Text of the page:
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Obama’s Foreign Policy Gurus

As he looks to shore up his credibility as the next commander in chief, Sen. Barack Obama (D-Ill.) has started employing new Senate surrogates to echo his foreign policy message and help beat back criticisms that he’s ill-prepared to lead the country in a time of war.

Obama has turned to his Democratic colleagues for months to advance his candidacy, but in recent days and weeks he has added to his arsenal many of the chamber’s senior policy experts on national security and the Iraq War — two areas where he’s aiming to bolster his credentials heading into the November election. Among his newfound wingmen on those subjects: Foreign Relations Chairman Joseph Biden (Del.), Armed Services Chairman Carl Levin (Mich.), and senior Armed Services members Sens. Jack Reed (R.I.) and Evan Bayh (Ind.).

The increase in Obama’s surrogate use comes just as he looks to amplify his positions on the conflicts in Iraq and Afghanistan and tries to deflect attacks from his rival, Republican Sen. John McCain (Ariz.). Obama delivered a major speech on the issues Tuesday and this summer is planning a trip to Afghanistan and Iraq with Reed and Republican Sen. Chuck Hagel (Neb.).

Nick Shapiro, an Obama spokesman, said it is “absolutely correct” that Obama has been enlisting a new cadre of Senate surrogates, including many of the most seasoned Democrats on foreign affairs. Not only is Obama soliciting those lawmakers’ spokesmen, but he is seeking their counsel and advice as he charts his message and strategy, Shapiro said.

“Sen. Obama greatly respects their leadership on these issues and their vast base of knowledge,” Shapiro said.

“This is exactly why we built a Congressional liaison team to ensure the Senate and House Members work very well together,” Shapiro added. “Having Sens. Biden, Reed, Bayh and others come campaign for him shows momentum and shows his leadership on these issues.”

Reed, in an interview on Tuesday, downplayed his recent work on behalf of Obama. “I stand ready to help our presidential candidate in any way I can. It’s something I have done and will continue to do,” he said. “Sen. Obama can’t be everywhere — you have to employ representatives.”

Reed called the effort “one part of an elaborate campaign operation — and both candidates have them.”

Levin agreed, and dismissed any suggestion that his surrogate relationship with Obama is unique to this year’s presidential hopeful, whom detractors have criticized as thin on foreign policy experience. Underscoring that he believes Obama is qualified and has the judgment for a commander in chief, Levin said he would serve the same role for any Democratic nominee and that the level of interaction “would be there whether it’s Sen. Obama or” 2004 presidential contender Sen. John Kerry (D-Mass.).

The veteran Michigan Democrat said he’s in regular talks with the Obama campaign, giving his take on global events and offering an early look on any statements or proposals relating to security and foreign policy. Levin said that as “time goes on, we’re in closer and closer communication and more frequent communication.”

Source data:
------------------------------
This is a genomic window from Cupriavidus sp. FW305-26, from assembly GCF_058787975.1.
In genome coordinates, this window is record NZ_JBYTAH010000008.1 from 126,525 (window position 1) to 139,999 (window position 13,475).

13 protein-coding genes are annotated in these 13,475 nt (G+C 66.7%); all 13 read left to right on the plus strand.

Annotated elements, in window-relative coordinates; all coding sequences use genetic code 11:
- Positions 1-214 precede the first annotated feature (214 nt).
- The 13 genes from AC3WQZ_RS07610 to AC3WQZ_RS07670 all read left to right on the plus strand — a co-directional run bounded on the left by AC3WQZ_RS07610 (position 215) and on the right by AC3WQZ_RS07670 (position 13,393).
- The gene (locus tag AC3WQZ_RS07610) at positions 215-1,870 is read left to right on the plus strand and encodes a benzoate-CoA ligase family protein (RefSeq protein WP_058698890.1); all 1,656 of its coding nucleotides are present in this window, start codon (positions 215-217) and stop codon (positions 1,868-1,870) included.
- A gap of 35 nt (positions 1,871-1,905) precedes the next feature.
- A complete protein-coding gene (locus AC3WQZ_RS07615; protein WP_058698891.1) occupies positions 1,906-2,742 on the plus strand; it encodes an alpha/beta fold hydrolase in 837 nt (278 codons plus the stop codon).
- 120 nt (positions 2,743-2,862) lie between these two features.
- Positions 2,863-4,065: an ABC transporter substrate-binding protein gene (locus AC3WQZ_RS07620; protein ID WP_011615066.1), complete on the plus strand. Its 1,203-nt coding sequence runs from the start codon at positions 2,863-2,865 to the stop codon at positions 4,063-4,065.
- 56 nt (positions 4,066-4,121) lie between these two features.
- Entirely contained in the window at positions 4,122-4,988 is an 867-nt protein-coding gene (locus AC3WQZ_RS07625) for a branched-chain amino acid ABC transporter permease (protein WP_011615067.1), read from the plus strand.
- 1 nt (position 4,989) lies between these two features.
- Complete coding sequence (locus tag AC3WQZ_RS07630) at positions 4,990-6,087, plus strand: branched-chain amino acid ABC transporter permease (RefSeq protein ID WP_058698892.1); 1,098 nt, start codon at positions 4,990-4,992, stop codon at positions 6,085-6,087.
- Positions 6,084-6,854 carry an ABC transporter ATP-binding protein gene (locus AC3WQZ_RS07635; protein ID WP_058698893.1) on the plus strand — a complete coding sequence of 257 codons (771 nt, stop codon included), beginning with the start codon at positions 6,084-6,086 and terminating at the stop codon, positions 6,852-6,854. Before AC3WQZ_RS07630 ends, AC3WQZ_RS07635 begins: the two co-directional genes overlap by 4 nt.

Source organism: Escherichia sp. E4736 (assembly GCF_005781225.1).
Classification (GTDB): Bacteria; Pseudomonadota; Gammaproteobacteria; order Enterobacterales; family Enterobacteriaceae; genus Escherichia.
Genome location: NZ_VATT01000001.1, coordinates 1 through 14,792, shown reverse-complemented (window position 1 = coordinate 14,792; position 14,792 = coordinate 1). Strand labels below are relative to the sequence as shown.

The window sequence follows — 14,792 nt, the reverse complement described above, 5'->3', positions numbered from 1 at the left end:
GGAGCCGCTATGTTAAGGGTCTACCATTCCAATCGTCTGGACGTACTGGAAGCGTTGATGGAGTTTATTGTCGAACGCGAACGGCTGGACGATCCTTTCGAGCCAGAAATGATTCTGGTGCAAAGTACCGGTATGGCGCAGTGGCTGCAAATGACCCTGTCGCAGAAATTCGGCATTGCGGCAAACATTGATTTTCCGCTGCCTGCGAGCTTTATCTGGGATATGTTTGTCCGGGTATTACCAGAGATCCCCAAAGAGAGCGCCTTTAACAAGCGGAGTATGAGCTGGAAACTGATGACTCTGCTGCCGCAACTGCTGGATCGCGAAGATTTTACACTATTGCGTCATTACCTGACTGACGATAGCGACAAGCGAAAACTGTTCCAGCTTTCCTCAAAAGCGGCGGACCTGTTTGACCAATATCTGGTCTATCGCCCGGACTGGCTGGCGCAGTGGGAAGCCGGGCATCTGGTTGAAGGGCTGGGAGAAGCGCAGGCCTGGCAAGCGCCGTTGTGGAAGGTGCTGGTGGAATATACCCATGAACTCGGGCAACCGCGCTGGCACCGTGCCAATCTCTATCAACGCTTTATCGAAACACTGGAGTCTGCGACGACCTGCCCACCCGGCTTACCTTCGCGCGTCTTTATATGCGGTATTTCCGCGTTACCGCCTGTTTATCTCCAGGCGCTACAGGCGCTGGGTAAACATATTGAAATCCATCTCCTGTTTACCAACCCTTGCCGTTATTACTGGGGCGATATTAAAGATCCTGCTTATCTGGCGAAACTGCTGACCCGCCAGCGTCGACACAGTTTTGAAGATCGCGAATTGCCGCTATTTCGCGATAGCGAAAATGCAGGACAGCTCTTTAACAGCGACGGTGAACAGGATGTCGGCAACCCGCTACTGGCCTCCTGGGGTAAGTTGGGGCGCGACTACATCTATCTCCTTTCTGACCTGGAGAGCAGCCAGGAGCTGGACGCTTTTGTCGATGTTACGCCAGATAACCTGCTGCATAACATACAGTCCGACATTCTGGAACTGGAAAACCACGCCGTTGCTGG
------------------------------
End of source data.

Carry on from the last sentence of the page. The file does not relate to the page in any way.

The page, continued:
Unlike most Democratic Senators, Levin, Reed and Biden all remained neutral during the primary phase of their party’s presidential contest that wrapped up on June 3. Another newly indoctrinated Obama surrogate, Bayh, supported Obama’s rival, Sen. Hillary Rodham Clinton (N.Y.).

One Democrat close to the Obama campaign said that while some Hill Democrats believe the Illinois Senator has been too slow to organize his general election effort, he appears to have put a plan in place. A big part of that, this Democrat said, has been enlisting the foreign-policy-minded Senators to help Obama take on McCain, who as a former prisoner of war and senior member of the Armed Services Committee is widely viewed as having the upper hand on issues such as the war in Iraq.

“They add legitimacy,” this Democrat said. “First, these surrogates already have built-in credibility. Second, it shows a broadening of his base. That says something to people when you pick up people who weren’t committed” previously.

McCain has proved an effective chief executive officer when it comes to enlisting his Senate colleagues on the trail, particularly in recent weeks as the campaign has turned toward November. Two of his top surrogates, Sens. Lindsey Graham (R-S.C.) and Joe Lieberman (ID-Conn.), have criticized Obama’s position on the war in Iraq and raised questions about the consistency in his positions.

Graham said that no matter whom Obama asks to help lead his charge, he will fall short, saying the problem rests not with the number or quality of the messengers but with the message. When it comes to foreign policy, Graham said, Obama can’t trump McCain, who he argued has the depth of experience and knowledge to handle two ongoing wars and burgeoning troubles across the globe.

“I don’t know who he is going to send out … and these are all people I respect … but they are all, quite frankly, dead wrong on Iraq,” Graham said.

Graham’s charges are one of the primary examples of why Congressional Democrats — and Obama’s campaign in particular — now recognize they should make better use of the Senate’s foreign policy heavyweights. Senate Democrats said Obama understands that he has a wealth of expertise at his disposal, as well as an available army of willing volunteers.

Sen. Claire McCaskill (D-Mo.), one of Obama’s first Senate supporters, said Obama “is blessed with riches on the surrogate front right now.” She added that her Illinois colleague understands and is taking full advantage of “the luxury of having supporters who don’t need talking points from the campaign. They don’t need to look at the polls. They know the subject matter backward and forward.”

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